Figure 2. Phase plane portrait and numerical solution (full yellow line) for a medium in the presence of self-gravity as given by Equation (8) when r 0 = 250 pc , h = 90 pc , t = 4 × 10 6 yr , t 0 = 4 × 10 4 yr and v 0 = 2000 km s 1 .

and Figure 3 shows the numerical solution obtained by the Runge-Kutta method and the series solution up to a time for which the percentage error is less than 10%.

2.3. Gaussian Medium

We assume that the number density distribution scales as

n ( z ) = n 0 e z 2 z 0 2 , (17)

where n 0 is the density at z = 0 and z 0 is a scaling parameter. We now give the adopted piece-wise dependence for the Gaussian medium

ρ ( r ; r 0 , z 0 ) = { ρ c if r r 0 ρ c e r 2 ( cos ( θ ) ) 2 z 0 2 if r > r 0 (18)

where ρ c is the density at z = 0 . A comparison with Equation (3) gives z 0 = 200 pc , see Figure 4. The total mass M ( r ; r 0 , ρ c , z 0 ) swept in the interval [0, r] is

M ( r ; r 0 , ρ c , z 0 ) = B N 12 ( cos ( θ ) ) 3 , (19)

where

B N = ( 4 r 0 3 ( cos ( θ ) ) 3 + 3 erf ( r 0 cos ( θ ) z 0 ) π z 0 3 3 erf ( r cos ( θ ) z 0 ) π z 0 3 + 6 e r 2 ( cos ( θ ) ) 2 z 0 2 cos ( θ ) r z 0 2 6 e r 0 2 ( cos ( θ ) ) 2 z 0 2 cos ( θ ) r 0 z 0 2 ) ρ c , (20)

and erf(x) [28] is the error function defined by

Figure 3. Numerical solution (red full line) and Taylor expansion of the solution (dashed blue line), parameters as in Figure 2 but t = 2.8 × 10 5 yr .

Figure 4. Profiles of density versus scale height z: the medium is that in the presence of a Gaussian medium as given by Equation (29) when h = 90 pc (dashed blue line) and the three-component exponential distribution as given by Equation (3) (red full line).

erf ( x ) = 2 0 x exp ( t 2 ) d t π . (21)

The velocity as a function of the radius is

v ( r ; r 0 , z 0 , v 0 ) = C N C D , (22)

where

C N = 2 ( 6 cos ( θ ) ( 2 / 3 r 0 3 ( cos ( θ ) ) 3 + e r 2 ( cos ( θ ) ) 2 z 0 2 cos ( θ ) r z 0 2 e r 0 2 ( cos ( θ ) ) 2 z 0 2 cos ( θ ) r 0 z 0 2 1 / 2 erf ( cos ( θ ) r z 0 ) π z 0 3 + 1 / 2 erf ( r 0 cos ( θ ) z 0 ) π z 0 3 ) r 0 ) 1 / 2 cos ( θ ) v 0 r 0 , (23)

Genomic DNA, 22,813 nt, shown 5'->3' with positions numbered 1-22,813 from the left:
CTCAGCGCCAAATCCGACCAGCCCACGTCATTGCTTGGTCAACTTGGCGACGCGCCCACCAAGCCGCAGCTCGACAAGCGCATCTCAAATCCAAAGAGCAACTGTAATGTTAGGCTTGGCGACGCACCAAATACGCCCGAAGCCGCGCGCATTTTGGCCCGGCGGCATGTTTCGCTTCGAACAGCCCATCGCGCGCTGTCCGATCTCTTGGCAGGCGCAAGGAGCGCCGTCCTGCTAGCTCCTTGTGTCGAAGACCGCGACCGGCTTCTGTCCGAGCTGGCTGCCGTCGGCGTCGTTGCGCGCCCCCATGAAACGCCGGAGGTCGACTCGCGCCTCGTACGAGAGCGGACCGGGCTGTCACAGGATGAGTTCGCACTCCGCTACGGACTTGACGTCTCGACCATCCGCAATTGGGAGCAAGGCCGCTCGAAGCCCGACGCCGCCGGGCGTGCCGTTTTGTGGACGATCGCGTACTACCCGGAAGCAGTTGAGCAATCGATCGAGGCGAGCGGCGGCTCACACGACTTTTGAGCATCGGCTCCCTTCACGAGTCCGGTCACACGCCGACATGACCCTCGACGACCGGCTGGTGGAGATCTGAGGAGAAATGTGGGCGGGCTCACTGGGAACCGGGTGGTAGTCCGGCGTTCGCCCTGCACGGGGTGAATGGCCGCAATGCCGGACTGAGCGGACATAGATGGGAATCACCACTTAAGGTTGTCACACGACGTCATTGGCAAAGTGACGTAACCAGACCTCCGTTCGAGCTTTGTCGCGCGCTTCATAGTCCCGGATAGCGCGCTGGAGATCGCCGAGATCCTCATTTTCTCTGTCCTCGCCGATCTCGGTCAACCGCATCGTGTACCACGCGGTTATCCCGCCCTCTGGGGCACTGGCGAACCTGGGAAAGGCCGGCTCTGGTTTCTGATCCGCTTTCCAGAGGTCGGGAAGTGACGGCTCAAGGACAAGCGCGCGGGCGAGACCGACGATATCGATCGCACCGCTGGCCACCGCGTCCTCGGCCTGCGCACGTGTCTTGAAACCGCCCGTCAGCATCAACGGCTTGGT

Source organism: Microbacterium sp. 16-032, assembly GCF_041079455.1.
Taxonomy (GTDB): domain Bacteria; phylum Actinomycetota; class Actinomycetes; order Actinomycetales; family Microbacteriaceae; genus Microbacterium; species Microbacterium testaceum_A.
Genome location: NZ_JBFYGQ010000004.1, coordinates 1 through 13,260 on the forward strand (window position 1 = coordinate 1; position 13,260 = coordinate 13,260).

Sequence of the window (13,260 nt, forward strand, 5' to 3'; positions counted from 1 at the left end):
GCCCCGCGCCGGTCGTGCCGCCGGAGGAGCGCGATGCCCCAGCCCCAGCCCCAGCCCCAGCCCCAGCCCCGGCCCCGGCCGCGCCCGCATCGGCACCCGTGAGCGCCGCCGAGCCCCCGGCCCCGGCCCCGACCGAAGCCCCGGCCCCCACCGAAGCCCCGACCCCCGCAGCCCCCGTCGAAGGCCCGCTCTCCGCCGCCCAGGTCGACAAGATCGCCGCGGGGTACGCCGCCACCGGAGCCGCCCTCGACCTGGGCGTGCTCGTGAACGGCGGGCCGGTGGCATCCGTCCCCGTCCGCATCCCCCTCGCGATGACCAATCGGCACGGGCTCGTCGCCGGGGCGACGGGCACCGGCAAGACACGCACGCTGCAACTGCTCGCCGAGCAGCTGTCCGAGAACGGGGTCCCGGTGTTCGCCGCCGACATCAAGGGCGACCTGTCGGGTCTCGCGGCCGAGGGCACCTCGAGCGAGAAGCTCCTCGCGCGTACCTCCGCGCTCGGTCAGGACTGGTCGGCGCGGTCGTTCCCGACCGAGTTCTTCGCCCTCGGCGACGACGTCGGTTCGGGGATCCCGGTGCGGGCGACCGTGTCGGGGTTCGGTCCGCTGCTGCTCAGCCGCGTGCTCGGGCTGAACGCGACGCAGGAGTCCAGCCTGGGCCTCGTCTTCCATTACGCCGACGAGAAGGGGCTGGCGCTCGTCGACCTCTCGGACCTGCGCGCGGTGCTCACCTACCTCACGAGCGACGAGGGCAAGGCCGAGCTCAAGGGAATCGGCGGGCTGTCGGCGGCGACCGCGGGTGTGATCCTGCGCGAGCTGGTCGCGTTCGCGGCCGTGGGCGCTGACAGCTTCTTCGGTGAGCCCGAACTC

and

C D = 4 r 0 3 ( cos ( θ ) ) 3 6 e r 2 ( cos ( θ ) ) 2 z 0 2 cos ( θ ) r z 0 2 + 6 e r 0 2 ( cos ( θ ) ) 2 z 0 2 cos ( θ ) r 0 z 0 2 3 erf ( r 0 cos ( θ ) z 0 ) π z 0 3 + 3 erf ( cos ( θ ) r z 0 ) π z 0 3 . (24)

The differential equation which governs the motion for the Gaussian medium is

4 ( cos ( θ ) ) 3 ( d d t r ( t ) ) 2 r 0 3 4 r 0 3 v 0 2 ( cos ( θ ) ) 3 6 r ( t ) cos ( θ ) e ( r ( t ) ) 2 ( cos ( θ ) ) 2 z 0 2 ( d d t r ( t ) ) 2 z 0 2

+ 6 cos ( θ ) e r 0 2 ( cos ( θ ) ) 2 z 0 2 ( d d t r ( t ) ) 2 r 0 z 0 2 3 π erf ( r 0 cos ( θ ) z 0 ) ( d d t r ( t ) ) 2 z 0 3 + 3 π erf ( r ( t ) cos ( θ ) z 0 ) ( d d t r ( t ) ) 2 z 0 3 = 0. (25)

Figure 5 shows the numerical solution obtained with the Runge-Kutta method.

A Taylor expansion of order 3 of Equation (25) gives

r ( t ; t 0 , r 0 , v 0 , z 0 ) = r 0 + v 0 ( t t 0 ) 3 v 0 2 ( t t 0 ) 2 4 r 0 e r 0 2 ( cos ( θ ) ) 2 z 0 2 , (26)

and Figure 6 gives the numerical solution obtained by the Runge-Kutta method

Figure 5. Phase plane portrait and numerical solution (full yellow line) in the Gaussian case when r 0 = 250 pc , z 0 = 90 pc , t = 7.1 × 10 5 yr , t 0 = 7.1 × 10 3 yr and v 0 = 10000 km s 1 .

Figure 6. Numerical solution (red full line) and Taylor expansion of the solution (dashed blue line), parameters as in Figure 5 but t = 4.26 × 10 4 yr .

and the series solution up to a time for which the percentage error is less than 9%.

3. Astrophysical Applications

In the following we will analyse the local bubble, the Fermi bubble and the super bubble W4. An observational percentage reliability, ε obs , is introduced over the whole range of the polar angle θ ,

ε obs = 100 ( 1 j | r obs r num | j j r obs , j ) , (27)

where r num is the theoretical radius of the considered bubble, r obs is the observed radius of the considered bubble, and the index j varies from 1 to the number of available observations. The observational percentage of reliability allows us to fix the theoretical parameters.

3.1. The Local Bubble

The local bubble (LB) has already been simulated in the framework of the conservation of momentum [29]; here we adopt the framework of the conservation of energy. The numerical solution is shown as a cut in the x-z plane: see Figure 7 for a medium in the presence of self-gravity as given by Equation (9) and Figure 8 for a Gaussian density profile as given by Equation (18).

Figure 7. Geometrical section of the LB in the x-z plane with a profile in the presence of self-gravity as given by Equation (8) (green points) and observed profile (red stars). The parameters are v 0 = 3700 km s 1 , r 0 = 7 pc , h = 3.5 pc , t = 8.5 × 10 4 yr , t 0 = 8.5 × 10 2 yr and z OB = 0 . The observational percentage reliability is ε obs = 82.42 % .

The 3D advancing surface of the local bubble for the case of self-gravity is shown in Figure 9.

3.2. The Fermi Bubble

Fermi bubbles have already been simulated in the framework of the conservation of momentum [30]; here we apply the conservation of energy. We now test our models on the image of the Fermi bubbles available at